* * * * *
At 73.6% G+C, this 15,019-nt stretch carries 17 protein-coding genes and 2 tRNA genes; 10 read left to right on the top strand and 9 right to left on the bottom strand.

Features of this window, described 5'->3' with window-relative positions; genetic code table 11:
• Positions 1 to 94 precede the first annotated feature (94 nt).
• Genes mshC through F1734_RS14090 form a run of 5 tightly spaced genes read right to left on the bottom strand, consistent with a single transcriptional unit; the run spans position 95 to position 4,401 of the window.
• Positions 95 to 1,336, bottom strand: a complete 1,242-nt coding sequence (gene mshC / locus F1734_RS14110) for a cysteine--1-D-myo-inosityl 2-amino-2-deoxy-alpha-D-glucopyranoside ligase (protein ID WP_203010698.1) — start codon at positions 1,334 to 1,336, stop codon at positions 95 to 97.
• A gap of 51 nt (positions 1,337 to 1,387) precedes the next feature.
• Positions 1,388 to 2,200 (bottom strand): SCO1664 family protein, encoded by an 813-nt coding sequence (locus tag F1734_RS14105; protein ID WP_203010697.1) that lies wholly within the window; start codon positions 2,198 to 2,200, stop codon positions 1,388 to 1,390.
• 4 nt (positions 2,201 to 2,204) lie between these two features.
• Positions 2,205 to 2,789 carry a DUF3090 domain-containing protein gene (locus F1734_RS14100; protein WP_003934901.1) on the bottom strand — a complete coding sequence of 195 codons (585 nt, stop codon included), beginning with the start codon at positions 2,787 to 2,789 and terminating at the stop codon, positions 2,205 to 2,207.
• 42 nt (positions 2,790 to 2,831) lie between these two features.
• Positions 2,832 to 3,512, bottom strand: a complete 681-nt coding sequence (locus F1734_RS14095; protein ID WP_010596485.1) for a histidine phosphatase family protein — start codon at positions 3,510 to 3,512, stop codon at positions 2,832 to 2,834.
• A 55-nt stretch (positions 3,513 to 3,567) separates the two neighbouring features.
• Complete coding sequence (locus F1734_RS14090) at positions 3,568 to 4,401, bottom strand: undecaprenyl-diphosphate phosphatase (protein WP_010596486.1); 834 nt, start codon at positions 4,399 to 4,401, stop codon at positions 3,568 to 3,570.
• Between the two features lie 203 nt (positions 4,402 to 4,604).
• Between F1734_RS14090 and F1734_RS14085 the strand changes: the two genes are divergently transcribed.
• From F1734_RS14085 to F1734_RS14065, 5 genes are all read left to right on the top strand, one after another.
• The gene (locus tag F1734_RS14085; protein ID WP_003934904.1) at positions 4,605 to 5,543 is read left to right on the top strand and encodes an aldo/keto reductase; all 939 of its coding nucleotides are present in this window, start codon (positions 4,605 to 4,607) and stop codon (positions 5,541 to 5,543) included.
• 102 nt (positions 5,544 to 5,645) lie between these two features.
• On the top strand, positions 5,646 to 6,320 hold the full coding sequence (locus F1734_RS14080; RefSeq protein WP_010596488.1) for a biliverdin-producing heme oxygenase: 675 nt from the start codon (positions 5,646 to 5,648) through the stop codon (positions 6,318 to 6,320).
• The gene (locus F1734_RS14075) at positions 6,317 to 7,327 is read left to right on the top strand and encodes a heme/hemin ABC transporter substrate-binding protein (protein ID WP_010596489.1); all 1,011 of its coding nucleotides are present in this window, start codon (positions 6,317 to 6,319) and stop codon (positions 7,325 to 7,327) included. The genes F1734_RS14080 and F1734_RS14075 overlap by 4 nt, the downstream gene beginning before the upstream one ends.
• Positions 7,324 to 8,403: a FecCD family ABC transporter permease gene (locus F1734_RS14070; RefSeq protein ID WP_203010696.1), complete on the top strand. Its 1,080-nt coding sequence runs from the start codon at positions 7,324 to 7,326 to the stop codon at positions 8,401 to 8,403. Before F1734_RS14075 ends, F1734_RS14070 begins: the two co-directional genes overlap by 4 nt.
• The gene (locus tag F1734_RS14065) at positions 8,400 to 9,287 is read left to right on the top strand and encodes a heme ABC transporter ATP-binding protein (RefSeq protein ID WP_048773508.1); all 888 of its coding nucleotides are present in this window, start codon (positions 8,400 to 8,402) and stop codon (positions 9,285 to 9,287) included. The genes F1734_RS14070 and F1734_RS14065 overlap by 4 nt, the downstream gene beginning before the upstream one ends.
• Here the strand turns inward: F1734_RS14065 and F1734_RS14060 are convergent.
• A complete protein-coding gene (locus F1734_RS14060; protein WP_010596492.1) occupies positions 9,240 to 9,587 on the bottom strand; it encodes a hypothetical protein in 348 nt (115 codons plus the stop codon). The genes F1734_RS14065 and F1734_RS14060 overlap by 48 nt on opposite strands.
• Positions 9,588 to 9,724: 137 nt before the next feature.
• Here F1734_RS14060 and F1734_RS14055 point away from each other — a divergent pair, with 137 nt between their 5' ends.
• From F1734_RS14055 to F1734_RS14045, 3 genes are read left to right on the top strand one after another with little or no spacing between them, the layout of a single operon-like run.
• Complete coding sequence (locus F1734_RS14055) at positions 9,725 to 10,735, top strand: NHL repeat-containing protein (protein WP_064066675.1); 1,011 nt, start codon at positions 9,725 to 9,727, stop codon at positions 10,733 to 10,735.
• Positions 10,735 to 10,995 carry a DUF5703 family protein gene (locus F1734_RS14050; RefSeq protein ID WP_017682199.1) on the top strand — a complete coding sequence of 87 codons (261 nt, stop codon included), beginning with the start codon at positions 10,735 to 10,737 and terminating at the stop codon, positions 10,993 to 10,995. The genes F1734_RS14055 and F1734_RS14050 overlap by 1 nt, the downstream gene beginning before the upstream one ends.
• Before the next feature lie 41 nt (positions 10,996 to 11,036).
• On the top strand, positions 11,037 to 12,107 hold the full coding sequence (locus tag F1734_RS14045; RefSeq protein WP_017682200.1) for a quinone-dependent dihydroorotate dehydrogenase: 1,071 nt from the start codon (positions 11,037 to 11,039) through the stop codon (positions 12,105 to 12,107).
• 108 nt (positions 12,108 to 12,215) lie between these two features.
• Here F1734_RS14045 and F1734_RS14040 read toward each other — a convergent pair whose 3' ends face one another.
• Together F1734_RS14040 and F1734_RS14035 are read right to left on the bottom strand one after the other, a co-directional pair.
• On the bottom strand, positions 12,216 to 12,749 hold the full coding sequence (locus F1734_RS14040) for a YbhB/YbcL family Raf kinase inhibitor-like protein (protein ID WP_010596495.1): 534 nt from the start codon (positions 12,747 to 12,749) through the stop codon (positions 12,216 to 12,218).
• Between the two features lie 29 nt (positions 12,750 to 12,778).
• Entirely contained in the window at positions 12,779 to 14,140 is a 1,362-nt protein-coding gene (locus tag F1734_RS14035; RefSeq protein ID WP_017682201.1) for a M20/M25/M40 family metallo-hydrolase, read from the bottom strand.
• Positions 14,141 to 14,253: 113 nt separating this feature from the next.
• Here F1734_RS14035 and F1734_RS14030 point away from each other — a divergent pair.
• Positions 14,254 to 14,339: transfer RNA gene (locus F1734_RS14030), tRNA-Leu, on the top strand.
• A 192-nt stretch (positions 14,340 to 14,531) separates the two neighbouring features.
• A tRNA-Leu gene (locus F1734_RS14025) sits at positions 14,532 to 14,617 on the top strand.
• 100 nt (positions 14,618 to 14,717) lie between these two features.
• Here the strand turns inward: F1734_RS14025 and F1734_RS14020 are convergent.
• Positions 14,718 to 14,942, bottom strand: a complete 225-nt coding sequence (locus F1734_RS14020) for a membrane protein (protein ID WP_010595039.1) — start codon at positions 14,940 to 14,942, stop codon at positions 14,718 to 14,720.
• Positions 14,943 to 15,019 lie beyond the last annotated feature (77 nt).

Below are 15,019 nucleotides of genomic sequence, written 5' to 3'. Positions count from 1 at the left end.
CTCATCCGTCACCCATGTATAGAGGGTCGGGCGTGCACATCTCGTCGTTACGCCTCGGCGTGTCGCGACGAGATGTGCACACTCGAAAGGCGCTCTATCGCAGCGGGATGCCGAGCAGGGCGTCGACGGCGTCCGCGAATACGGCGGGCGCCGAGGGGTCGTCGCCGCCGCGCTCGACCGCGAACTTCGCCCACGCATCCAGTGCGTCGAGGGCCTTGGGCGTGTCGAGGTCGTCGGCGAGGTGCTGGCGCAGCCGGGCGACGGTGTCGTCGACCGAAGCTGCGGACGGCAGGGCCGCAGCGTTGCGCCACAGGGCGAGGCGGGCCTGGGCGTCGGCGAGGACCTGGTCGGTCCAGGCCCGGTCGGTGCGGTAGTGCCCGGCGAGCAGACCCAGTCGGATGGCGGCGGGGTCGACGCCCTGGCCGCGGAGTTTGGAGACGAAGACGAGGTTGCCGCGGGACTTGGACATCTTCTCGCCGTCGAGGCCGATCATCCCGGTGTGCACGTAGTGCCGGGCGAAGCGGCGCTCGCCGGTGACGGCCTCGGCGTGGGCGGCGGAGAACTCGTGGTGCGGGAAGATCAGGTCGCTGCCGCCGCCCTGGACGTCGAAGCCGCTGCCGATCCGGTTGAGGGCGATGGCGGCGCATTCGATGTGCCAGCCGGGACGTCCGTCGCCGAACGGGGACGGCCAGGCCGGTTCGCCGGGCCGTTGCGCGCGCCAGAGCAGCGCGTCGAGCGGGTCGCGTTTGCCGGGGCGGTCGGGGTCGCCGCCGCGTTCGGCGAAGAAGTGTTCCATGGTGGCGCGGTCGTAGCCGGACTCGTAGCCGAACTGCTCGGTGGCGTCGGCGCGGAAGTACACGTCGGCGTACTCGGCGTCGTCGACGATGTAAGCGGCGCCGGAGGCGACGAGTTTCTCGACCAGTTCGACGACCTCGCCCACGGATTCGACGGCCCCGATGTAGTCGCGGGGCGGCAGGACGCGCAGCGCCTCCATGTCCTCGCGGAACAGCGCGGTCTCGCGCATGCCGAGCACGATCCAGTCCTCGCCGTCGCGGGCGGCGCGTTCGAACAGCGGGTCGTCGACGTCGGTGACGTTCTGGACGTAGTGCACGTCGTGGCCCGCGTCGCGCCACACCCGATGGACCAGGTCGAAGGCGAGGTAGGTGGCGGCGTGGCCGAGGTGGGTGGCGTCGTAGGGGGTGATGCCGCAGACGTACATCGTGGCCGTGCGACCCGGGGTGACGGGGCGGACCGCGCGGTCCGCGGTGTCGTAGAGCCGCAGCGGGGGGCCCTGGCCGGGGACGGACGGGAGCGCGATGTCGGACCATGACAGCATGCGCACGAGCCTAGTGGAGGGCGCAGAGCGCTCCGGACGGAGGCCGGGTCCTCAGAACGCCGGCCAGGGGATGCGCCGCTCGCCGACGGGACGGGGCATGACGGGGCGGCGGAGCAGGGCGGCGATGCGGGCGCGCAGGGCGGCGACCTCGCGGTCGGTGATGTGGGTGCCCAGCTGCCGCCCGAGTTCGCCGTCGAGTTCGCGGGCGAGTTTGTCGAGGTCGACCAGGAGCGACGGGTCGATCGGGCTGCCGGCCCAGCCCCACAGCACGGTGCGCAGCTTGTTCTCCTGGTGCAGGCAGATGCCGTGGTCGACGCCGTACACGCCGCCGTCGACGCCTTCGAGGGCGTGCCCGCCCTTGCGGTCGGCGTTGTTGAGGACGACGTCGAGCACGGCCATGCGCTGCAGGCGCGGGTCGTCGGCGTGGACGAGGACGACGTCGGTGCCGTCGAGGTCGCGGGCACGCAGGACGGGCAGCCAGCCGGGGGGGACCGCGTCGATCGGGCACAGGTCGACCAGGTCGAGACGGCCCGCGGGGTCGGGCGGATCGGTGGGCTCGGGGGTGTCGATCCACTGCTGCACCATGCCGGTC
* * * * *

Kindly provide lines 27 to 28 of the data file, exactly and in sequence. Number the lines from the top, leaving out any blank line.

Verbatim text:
• From F1734_RS14055 to F1734_RS14045, 3 genes are read left to right on the top strand one after another with little or no spacing between them, the layout of a single operon-like run.
• Complete coding sequence (locus F1734_RS14055) at positions 9,725 to 10,735, top strand: NHL repeat-containing protein (protein WP_064066675.1); 1,011 nt, start codon at positions 9,725 to 9,727, stop codon at positions 10,733 to 10,735.